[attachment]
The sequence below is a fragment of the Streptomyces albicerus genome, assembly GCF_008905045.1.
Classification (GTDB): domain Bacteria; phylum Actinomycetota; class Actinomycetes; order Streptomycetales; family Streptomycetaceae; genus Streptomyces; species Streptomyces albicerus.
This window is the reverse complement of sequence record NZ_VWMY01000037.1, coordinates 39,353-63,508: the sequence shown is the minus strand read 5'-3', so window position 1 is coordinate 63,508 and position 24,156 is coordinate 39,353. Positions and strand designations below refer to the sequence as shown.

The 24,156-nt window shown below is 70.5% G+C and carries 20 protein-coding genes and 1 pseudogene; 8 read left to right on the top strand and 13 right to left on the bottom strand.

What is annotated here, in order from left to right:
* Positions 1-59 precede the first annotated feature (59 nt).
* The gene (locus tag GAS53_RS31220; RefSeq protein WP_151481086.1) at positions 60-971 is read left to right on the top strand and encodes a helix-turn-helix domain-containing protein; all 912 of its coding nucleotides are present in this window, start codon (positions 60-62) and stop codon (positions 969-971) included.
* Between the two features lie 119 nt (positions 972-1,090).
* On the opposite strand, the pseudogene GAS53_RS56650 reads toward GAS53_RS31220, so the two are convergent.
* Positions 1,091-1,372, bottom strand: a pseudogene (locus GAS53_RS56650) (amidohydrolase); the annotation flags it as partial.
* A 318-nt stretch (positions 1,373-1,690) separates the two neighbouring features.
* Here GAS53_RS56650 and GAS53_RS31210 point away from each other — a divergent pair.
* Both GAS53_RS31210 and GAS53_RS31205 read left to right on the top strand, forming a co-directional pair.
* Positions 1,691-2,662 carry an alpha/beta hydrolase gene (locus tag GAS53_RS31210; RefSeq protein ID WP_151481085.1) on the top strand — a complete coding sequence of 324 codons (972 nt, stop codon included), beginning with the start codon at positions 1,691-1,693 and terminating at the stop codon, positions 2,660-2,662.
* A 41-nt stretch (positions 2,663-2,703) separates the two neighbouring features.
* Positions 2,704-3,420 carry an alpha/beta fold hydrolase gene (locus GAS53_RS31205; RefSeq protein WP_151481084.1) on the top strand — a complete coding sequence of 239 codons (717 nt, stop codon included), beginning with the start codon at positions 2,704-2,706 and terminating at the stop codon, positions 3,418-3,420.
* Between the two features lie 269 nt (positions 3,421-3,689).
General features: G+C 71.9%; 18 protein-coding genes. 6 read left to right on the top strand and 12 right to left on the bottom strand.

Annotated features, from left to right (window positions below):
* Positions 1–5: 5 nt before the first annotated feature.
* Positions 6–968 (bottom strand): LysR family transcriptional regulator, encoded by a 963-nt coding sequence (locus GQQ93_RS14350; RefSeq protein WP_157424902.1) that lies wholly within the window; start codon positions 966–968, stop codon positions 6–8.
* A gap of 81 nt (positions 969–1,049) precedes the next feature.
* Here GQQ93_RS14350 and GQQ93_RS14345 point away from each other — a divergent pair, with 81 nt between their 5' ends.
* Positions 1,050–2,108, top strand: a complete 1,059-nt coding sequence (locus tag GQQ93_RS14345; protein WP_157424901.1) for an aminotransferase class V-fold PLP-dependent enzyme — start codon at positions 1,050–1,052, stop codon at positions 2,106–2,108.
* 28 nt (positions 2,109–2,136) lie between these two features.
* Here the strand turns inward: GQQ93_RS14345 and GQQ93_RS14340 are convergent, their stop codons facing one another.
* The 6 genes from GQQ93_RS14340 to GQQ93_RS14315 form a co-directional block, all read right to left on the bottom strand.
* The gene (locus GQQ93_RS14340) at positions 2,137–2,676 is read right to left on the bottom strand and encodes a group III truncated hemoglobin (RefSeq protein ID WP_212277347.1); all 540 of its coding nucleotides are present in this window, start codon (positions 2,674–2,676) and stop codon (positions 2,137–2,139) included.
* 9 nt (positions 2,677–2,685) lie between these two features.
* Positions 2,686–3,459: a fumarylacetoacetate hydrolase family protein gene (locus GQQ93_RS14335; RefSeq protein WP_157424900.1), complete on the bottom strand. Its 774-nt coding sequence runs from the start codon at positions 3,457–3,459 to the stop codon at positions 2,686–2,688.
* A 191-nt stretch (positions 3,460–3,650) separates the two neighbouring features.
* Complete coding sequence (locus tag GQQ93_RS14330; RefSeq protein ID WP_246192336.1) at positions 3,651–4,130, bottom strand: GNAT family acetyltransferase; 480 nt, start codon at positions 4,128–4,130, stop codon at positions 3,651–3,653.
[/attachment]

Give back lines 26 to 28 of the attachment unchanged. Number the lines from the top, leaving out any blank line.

* Here the strand turns inward: GQQ93_RS14345 and GQQ93_RS14340 are convergent, their stop codons facing one another.
* The 6 genes from GQQ93_RS14340 to GQQ93_RS14315 form a co-directional block, all read right to left on the bottom strand.
* The gene (locus GQQ93_RS14340) at positions 2,137–2,676 is read right to left on the bottom strand and encodes a group III truncated hemoglobin (RefSeq protein ID WP_212277347.1); all 540 of its coding nucleotides are present in this window, start codon (positions 2,674–2,676) and stop codon (positions 2,137–2,139) included.